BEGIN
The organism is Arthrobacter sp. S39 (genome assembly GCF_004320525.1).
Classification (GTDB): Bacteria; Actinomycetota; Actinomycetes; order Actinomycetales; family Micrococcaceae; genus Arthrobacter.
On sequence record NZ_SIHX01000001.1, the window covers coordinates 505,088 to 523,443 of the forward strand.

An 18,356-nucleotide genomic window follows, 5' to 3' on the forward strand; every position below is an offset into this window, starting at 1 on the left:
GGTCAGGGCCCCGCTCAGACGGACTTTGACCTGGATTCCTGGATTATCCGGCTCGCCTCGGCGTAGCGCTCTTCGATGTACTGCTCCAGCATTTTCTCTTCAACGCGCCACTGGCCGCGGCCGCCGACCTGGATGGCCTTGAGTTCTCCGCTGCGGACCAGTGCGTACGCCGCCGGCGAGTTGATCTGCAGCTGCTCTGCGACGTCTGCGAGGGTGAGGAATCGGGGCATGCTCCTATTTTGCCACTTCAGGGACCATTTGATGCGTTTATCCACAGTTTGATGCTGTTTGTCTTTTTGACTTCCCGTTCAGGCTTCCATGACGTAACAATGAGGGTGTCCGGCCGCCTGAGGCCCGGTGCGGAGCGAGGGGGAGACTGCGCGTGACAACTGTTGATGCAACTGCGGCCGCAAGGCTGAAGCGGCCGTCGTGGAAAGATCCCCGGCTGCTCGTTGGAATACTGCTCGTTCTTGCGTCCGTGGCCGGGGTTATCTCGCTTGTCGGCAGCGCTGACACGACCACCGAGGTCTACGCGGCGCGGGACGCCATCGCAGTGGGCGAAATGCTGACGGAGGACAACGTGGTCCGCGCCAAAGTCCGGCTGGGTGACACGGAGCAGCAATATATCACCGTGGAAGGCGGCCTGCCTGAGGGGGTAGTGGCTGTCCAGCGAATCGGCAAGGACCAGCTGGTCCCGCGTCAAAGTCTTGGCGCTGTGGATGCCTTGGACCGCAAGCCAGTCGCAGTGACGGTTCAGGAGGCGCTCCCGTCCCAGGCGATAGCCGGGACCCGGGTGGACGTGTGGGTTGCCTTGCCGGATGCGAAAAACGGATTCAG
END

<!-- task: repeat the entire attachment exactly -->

The organism is Arthrobacter sp. S39 (genome assembly GCF_004320525.1).
Classification (GTDB): Bacteria; Actinomycetota; Actinomycetes; order Actinomycetales; family Micrococcaceae; genus Arthrobacter.
On sequence record NZ_SIHX01000001.1, the window covers coordinates 505,088 to 523,443 of the forward strand.

An 18,356-nucleotide genomic window follows, 5' to 3' on the forward strand; every position below is an offset into this window, starting at 1 on the left:
GGTCAGGGCCCCGCTCAGACGGACTTTGACCTGGATTCCTGGATTATCCGGCTCGCCTCGGCGTAGCGCTCTTCGATGTACTGCTCCAGCATTTTCTCTTCAACGCGCCACTGGCCGCGGCCGCCGACCTGGATGGCCTTGAGTTCTCCGCTGCGGACCAGTGCGTACGCCGCCGGCGAGTTGATCTGCAGCTGCTCTGCGACGTCTGCGAGGGTGAGGAATCGGGGCATGCTCCTATTTTGCCACTTCAGGGACCATTTGATGCGTTTATCCACAGTTTGATGCTGTTTGTCTTTTTGACTTCCCGTTCAGGCTTCCATGACGTAACAATGAGGGTGTCCGGCCGCCTGAGGCCCGGTGCGGAGCGAGGGGGAGACTGCGCGTGACAACTGTTGATGCAACTGCGGCCGCAAGGCTGAAGCGGCCGTCGTGGAAAGATCCCCGGCTGCTCGTTGGAATACTGCTCGTTCTTGCGTCCGTGGCCGGGGTTATCTCGCTTGTCGGCAGCGCTGACACGACCACCGAGGTCTACGCGGCGCGGGACGCCATCGCAGTGGGCGAAATGCTGACGGAGGACAACGTGGTCCGCGCCAAAGTCCGGCTGGGTGACACGGAGCAGCAATATATCACCGTGGAAGGCGGCCTGCCTGAGGGGGTAGTGGCTGTCCAGCGAATCGGCAAGGACCAGCTGGTCCCGCGTCAAAGTCTTGGCGCTGTGGATGCCTTGGACCGCAAGCCAGTCGCAGTGACGGTTCAGGAGGCGCTCCCGTCCCAGGCGATAGCCGGGACCCGGGTGGACGTGTGGGTTGCCTTGCCGGATGCGAAAAACGGATTCAG